Climate Leadership (2015) (website)
B.C has finished a consultation period on a new climate action plan. A new version will be released for consultation in the near future.
BC’s 2008 Climate Action Plan
British Columbia is the first province to make the gutsy call to implement a carbon tax. The carbon tax is revenue neutral, meaning every dollar generated by the tax is returned to British Columbians through reductions in other taxes.
The carbon tax is a solid sign of commitment to take action in support of the BC Climate Action Plan, released in 2008. It outlines strategies and initiatives to take B.C. approximately 73 per cent towards meeting the goal of reducing greenhouse gas emissions by 33 per cent by 2020.
Key targets under the plan were entrenched in law with the November 2007 Greenhouse Gas Reduction Targets Act:
- By 2020, B.C. will reduce its greenhouse gas emissions by 33 per cent, compared to 2007 levels. In addition, legally binding targets will be set this year for 2012 and 2016.
- By 2050, GHG emissions in the Province will be reduced by at least 80 per cent below 2007 levels.
- By 2010, the B.C. public sector will be carbon neutral. In other words, the government is setting an example and keeping its own carbon footprint as small as possible.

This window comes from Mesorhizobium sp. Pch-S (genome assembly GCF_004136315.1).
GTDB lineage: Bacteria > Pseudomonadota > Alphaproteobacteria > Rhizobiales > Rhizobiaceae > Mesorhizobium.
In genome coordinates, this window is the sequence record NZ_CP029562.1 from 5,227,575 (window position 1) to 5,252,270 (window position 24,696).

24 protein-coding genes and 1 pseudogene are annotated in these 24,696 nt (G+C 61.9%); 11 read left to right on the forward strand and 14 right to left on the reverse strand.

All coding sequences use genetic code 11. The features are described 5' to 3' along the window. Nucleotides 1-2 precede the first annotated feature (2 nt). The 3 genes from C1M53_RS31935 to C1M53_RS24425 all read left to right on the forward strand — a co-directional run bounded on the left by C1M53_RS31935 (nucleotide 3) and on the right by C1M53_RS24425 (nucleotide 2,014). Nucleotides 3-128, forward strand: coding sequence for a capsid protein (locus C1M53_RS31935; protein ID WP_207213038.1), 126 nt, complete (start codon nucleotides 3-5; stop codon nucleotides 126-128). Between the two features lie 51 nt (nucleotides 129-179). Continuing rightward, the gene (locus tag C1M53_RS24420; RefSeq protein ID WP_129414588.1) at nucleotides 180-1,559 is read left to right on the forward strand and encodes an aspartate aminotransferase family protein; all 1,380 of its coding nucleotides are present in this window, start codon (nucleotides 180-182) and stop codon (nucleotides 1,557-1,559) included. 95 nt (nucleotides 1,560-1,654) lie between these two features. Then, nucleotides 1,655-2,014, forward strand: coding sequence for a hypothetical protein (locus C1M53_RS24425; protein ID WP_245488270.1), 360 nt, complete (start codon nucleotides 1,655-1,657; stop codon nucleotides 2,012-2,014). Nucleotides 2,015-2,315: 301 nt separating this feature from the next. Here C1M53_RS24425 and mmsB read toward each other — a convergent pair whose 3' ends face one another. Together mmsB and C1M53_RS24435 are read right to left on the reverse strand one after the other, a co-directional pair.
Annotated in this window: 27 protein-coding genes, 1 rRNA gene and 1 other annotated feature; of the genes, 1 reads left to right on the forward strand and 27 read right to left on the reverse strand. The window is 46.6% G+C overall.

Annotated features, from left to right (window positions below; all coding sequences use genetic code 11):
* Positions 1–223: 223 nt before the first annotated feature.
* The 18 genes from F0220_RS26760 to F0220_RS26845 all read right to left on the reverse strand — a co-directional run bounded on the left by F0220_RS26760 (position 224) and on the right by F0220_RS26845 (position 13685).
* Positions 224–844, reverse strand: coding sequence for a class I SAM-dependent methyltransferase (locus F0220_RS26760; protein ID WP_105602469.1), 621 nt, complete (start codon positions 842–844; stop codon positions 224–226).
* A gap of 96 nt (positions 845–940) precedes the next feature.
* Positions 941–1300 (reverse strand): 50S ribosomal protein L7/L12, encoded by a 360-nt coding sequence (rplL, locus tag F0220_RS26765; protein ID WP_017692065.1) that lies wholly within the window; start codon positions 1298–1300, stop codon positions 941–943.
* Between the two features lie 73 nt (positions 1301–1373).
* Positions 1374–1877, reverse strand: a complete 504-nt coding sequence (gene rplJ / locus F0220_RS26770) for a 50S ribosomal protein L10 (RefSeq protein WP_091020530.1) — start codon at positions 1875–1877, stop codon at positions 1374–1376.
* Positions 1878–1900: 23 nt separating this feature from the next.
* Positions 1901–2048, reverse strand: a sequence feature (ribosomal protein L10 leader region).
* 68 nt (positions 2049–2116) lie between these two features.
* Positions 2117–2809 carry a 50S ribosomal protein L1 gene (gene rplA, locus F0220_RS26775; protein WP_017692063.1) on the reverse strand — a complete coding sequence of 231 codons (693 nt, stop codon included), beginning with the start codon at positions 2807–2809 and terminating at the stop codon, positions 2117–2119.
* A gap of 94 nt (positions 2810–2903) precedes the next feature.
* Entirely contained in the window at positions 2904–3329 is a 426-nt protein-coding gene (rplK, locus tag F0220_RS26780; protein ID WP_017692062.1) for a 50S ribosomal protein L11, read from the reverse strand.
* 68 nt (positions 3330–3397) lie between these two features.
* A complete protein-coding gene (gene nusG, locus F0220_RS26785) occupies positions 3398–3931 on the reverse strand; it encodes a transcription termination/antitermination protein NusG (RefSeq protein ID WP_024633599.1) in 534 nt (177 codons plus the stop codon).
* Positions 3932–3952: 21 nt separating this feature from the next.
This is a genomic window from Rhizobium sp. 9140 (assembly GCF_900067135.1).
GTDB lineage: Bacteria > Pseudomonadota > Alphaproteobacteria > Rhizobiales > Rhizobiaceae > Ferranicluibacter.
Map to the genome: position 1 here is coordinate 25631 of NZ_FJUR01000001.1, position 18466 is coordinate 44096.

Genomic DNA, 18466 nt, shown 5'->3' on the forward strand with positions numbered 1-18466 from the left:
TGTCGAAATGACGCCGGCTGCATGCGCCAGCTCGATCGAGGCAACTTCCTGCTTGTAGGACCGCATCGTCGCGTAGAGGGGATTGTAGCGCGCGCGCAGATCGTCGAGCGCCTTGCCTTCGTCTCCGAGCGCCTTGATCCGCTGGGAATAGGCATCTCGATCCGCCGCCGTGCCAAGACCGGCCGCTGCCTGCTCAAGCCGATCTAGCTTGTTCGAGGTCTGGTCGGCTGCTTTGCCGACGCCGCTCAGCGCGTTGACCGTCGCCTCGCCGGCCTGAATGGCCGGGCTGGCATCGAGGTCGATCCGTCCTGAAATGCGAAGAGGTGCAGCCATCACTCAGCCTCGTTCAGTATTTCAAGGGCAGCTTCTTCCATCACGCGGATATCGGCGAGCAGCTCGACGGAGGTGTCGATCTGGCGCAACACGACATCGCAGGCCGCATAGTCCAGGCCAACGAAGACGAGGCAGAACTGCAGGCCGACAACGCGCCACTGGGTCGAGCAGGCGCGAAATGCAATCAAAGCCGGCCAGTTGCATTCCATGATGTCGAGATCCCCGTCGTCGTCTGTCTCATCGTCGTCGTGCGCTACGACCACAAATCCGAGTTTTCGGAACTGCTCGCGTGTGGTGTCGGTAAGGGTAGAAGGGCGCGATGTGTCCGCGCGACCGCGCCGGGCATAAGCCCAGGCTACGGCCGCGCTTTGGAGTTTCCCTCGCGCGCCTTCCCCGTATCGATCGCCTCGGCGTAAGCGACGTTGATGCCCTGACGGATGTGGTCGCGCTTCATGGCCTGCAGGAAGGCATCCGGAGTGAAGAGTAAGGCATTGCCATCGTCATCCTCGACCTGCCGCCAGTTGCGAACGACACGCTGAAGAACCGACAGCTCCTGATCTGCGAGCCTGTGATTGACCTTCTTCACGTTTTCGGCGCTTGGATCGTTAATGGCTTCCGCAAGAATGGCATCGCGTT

BC has also introduced a Climate Adaptation Strategy to address three main themes:
- knowledge and tools to prepare for climate change
- making adaption part of the BC government’s business
- assessing risks and implementing priority policies
A more recent report, “Climate Action for the 21st Century”, builds upon the original plan.
Live Smart BC
Live Smart BC is the public face to the province’s climate plan. It features programs and incentives designed to help people and communities shift to a greener lifestyle. There’s a lot of programs and support to be found on the Live Smart site, including Living Water Smart and a comprehensive product stewardship program, delivered by local governments and partners of the province. 2014 update: Live Smart will be transitioning from government to utility management, which will likely mean the focus will be on electricity conservation alone.
BC also appointed seven regional Citizens’ Conservation Councils on Climate Action in 2008 to help build a network for grassroots climate action across British Columbia. The councils submitted their reports in December 2009.
Every two years, as required under the Greenhouse Gas Reductions Target Act, the government publishes a progress report. Climate Action in British Columbia: 2014 Progress Report is the latest report.